Designing a Workplace Wellness Program Your Employees Will Use
Your bottom line is on the line. Lack of proactive workplace wellness programs impact your organization’s productivity, profitability, and work culture. Most medical expenses are spent on treatment and not prevention, which means a large part of your employee base is considered at-risk. This oversight can have a significant impact on future medical costs. Small to medium-sized businesses carry the biggest burden, as just a small uptick in claims can raise your health care costs as providers are mitigating risk for the future.
The challenge for those designing a workplace wellness program is to determine:
- Programming options
- Collaboration structure
- Communication strategies
- Outside partnerships
While conventional wisdom says that crisis is a powerful motivator for change, in reality, it does not motivate lifestyle changes in most people. Why? The key takeaway from Fast Company’s article "Change or Die"* and recent behavior studies is that change happens mostly by speaking to people's feelings. In highly successful wellness programs for employees, people find methods that influence emotions to help others see problems or solutions, rather than focusing on just thoughts. Thus, you can imagine why emotional engagement is central to a wellness ecosystem’s capacity to drive sustainable behavior changes.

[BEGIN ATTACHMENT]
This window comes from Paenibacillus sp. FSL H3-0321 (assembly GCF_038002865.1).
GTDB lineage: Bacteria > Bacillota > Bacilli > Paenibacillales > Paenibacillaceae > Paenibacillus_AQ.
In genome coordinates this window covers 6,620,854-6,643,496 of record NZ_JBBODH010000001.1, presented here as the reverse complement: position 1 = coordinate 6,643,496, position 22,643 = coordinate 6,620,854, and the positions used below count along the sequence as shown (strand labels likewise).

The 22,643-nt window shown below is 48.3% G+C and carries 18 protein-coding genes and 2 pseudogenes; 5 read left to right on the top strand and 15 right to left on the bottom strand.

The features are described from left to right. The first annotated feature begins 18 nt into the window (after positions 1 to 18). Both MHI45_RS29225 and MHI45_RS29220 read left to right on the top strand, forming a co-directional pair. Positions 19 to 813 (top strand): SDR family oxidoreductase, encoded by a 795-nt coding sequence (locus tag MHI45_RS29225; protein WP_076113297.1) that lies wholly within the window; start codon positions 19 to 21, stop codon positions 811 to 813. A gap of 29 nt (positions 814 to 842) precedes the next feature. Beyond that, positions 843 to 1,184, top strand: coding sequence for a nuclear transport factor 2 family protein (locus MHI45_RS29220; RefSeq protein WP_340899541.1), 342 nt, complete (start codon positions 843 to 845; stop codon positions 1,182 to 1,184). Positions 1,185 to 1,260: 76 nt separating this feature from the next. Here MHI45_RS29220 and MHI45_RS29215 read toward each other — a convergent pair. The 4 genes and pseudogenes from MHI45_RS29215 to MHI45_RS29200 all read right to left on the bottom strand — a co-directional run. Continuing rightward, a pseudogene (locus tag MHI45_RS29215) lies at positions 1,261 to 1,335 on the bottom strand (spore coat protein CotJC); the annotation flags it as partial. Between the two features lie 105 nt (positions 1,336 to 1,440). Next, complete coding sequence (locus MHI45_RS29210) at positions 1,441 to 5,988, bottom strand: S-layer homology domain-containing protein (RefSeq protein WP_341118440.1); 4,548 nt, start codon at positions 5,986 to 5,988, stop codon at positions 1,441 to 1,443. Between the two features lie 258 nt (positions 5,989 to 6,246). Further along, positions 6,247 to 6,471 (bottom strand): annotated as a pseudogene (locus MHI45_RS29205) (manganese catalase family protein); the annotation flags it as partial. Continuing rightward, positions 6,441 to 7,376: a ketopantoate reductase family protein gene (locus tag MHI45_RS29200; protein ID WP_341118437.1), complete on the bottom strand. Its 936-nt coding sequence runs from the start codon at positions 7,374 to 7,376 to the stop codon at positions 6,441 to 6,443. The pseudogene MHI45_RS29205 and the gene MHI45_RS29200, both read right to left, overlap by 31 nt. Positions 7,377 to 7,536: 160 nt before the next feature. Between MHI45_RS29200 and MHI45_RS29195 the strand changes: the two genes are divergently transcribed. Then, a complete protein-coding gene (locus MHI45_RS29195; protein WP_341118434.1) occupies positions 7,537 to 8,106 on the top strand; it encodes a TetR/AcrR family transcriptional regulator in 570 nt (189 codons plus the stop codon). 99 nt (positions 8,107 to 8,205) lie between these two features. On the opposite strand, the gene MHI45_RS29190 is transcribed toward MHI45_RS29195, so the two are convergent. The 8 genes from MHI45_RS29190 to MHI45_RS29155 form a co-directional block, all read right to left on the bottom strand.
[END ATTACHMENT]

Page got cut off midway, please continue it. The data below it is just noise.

Best Practices for Designing a Workplace Wellness Program
So, how do you go about addressing inactivity in your workplace? Here are four best practices:
- Develop a scalable strategy that’s centered around moving the middle (i.e., focusing on the middle 60-70% of the workforce).
- Ensure you have a means to measure what matters. Engagement metrics and health care premiums are an obvious starting point.
- Embrace pervasive learning. Your workforce needs to understand the what, when, why, and how to establish sustainable behavioral change.
- Sustain emotional engagement to celebrate success at all levels (individual, group, and organizational) and to spotlight that success to demonstrate a commitment to continuous improvement.
*Fast Company, Change or Die by Alan Deutschman
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About the AuthorMore Content by Deb Broderson